Getty ImagesGetty ImagesUntil about a year ago, my husband and I worked opposite shifts and traded off with the kids in the middle of the day (usually in the parking lot of our company, where we both work, but sometimes at a nearby park). A lot of times I felt like I was going straight from one full-time job to another, since I was on my own with the kids until my husband got home around 3 a.m. Here are a few of the things I did to prepare myself for my "second shift" each day:

    1.) Consider your commute your "me" time. This is harder when you have kids in the car, of course, but at least part of your commute can be all yours. Catch up on the news, listen to books on tape, learn a new language -- or just turn off the tunes and enjoy the silence.

    2.) Carry portable stress relief with you. Dot some soothing Peace of Mind (from Origin's Sensory Therapy line) on your temples and feel the tension drain away. Stash a portable back massager in the car (or in your desk at work) to keep the stress from

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  • When do working moms find time to work out?

    Getty ImagesGetty ImagesLike most women, the upcoming swimsuit season is giving me heart palpitations. Like most women who are juggling full-time work and full-time parenthood, I can't imagine when I'll find the time to get in shape.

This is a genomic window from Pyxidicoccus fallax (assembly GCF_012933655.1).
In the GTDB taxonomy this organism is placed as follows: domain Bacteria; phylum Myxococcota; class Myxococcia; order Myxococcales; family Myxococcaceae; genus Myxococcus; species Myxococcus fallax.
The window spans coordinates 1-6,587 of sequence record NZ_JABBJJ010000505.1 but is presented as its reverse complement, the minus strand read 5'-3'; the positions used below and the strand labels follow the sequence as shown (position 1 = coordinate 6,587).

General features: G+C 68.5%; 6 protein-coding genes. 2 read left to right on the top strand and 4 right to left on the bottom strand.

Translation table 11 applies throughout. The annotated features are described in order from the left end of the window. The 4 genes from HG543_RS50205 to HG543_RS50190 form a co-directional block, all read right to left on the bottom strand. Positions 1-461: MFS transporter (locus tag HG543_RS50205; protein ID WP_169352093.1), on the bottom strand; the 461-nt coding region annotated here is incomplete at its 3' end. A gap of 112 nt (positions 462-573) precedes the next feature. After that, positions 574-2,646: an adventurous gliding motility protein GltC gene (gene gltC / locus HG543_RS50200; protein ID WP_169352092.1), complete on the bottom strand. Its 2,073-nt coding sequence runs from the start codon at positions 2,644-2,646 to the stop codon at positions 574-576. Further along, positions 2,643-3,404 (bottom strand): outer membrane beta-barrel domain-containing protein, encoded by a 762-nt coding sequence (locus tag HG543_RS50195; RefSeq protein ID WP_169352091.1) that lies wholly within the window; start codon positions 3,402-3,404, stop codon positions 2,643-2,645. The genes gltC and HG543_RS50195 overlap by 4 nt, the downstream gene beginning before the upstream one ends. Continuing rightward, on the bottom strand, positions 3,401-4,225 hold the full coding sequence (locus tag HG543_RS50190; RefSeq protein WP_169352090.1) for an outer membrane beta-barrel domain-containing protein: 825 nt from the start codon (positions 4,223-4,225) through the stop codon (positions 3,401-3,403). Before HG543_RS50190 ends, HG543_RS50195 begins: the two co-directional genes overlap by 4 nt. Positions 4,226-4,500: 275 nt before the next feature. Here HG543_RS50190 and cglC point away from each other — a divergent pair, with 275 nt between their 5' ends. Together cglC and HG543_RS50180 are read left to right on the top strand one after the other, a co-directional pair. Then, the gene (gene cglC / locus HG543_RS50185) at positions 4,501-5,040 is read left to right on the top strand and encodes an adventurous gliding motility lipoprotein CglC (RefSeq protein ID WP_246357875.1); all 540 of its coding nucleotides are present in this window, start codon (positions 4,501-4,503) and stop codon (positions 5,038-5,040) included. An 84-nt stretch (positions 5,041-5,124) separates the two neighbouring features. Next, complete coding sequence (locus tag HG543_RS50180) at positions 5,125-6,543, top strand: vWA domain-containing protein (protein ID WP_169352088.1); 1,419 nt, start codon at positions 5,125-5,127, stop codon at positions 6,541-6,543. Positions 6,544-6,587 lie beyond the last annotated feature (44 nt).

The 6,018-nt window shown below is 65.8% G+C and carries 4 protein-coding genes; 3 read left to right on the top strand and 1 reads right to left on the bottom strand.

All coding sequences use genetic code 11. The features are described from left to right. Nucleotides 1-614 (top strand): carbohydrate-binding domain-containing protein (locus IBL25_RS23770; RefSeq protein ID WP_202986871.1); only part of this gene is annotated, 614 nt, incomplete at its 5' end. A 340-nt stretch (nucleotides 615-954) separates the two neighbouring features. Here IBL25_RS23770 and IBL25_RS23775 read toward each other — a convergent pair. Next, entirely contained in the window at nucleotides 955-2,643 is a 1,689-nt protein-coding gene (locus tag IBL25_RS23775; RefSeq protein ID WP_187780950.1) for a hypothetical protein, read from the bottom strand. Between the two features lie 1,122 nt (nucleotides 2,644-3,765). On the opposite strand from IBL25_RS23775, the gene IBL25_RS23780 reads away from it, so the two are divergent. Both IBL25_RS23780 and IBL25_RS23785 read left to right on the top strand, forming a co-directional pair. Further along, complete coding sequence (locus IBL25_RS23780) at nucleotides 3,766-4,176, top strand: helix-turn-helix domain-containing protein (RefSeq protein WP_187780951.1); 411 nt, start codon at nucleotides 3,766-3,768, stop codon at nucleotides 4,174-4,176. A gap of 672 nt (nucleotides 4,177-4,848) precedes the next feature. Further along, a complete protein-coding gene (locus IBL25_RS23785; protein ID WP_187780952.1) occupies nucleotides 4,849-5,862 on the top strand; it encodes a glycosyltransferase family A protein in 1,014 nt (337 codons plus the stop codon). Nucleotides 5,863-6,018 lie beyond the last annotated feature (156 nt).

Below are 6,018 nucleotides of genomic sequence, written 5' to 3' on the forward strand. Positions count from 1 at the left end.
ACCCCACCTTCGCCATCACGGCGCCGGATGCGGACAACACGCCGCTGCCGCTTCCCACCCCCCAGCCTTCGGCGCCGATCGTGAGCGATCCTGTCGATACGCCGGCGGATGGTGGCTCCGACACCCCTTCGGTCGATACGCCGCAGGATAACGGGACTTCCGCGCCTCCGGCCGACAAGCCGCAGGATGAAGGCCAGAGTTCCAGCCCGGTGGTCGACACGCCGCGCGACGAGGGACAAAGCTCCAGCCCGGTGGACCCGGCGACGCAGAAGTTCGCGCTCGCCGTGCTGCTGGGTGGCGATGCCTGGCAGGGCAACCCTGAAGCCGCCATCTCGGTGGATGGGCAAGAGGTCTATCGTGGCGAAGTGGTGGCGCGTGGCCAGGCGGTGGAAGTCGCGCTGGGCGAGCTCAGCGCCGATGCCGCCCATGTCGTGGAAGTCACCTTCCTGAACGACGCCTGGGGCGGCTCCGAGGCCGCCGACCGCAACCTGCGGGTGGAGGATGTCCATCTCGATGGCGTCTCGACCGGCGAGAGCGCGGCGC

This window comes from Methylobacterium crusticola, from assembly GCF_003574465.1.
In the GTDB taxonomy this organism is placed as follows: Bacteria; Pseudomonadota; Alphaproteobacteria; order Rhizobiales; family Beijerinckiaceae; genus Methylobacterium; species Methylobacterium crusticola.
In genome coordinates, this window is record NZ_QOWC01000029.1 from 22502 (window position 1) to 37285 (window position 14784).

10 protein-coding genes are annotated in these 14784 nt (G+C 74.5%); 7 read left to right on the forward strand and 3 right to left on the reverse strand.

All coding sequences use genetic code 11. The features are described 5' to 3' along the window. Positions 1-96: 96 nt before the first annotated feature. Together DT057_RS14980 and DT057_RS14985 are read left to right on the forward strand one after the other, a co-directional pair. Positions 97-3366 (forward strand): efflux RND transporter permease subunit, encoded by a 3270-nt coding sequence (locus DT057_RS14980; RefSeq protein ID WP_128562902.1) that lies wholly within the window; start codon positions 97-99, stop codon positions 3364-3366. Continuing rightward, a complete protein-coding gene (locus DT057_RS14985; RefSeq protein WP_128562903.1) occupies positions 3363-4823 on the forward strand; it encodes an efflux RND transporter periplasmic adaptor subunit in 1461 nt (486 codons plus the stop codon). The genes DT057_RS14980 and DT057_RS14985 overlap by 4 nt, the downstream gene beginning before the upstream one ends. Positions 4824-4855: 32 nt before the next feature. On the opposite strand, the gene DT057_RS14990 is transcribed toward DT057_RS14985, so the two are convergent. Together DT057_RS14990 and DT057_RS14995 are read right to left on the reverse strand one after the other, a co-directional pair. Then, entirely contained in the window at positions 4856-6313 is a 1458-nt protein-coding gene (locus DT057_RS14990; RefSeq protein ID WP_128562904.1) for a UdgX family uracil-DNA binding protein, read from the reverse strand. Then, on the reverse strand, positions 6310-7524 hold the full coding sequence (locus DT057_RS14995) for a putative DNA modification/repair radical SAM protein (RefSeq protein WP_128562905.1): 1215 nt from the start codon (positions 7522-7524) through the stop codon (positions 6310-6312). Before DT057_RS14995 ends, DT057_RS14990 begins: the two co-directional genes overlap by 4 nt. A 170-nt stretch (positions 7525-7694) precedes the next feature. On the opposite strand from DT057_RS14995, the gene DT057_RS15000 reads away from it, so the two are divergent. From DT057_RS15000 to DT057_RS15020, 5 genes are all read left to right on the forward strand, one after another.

I used to be fantastically fit. But that was, like, a lifetime ago. Right now, I am a slug. Or, at least, I feel like I am a slug. Aside from bench-pressing about 20 percent of my body weight in toddler, I don't get much exercise.

    I want to -- I really want to. According to William J. Evans, director of the Nutrition, Metabolism, and Exercise Laboratory at the University of Arkansas for Medical Sciences, "Regular aerobic exercise increases life expectancy by decreasing the risk of a host of chronic diseases." And I know I need to -- I'm in my mid-30s, those last few pounds of baby weight aren't going to melt off by themselves. I just can't figure out how to squeeze a work out into my already over-scheduled schedule.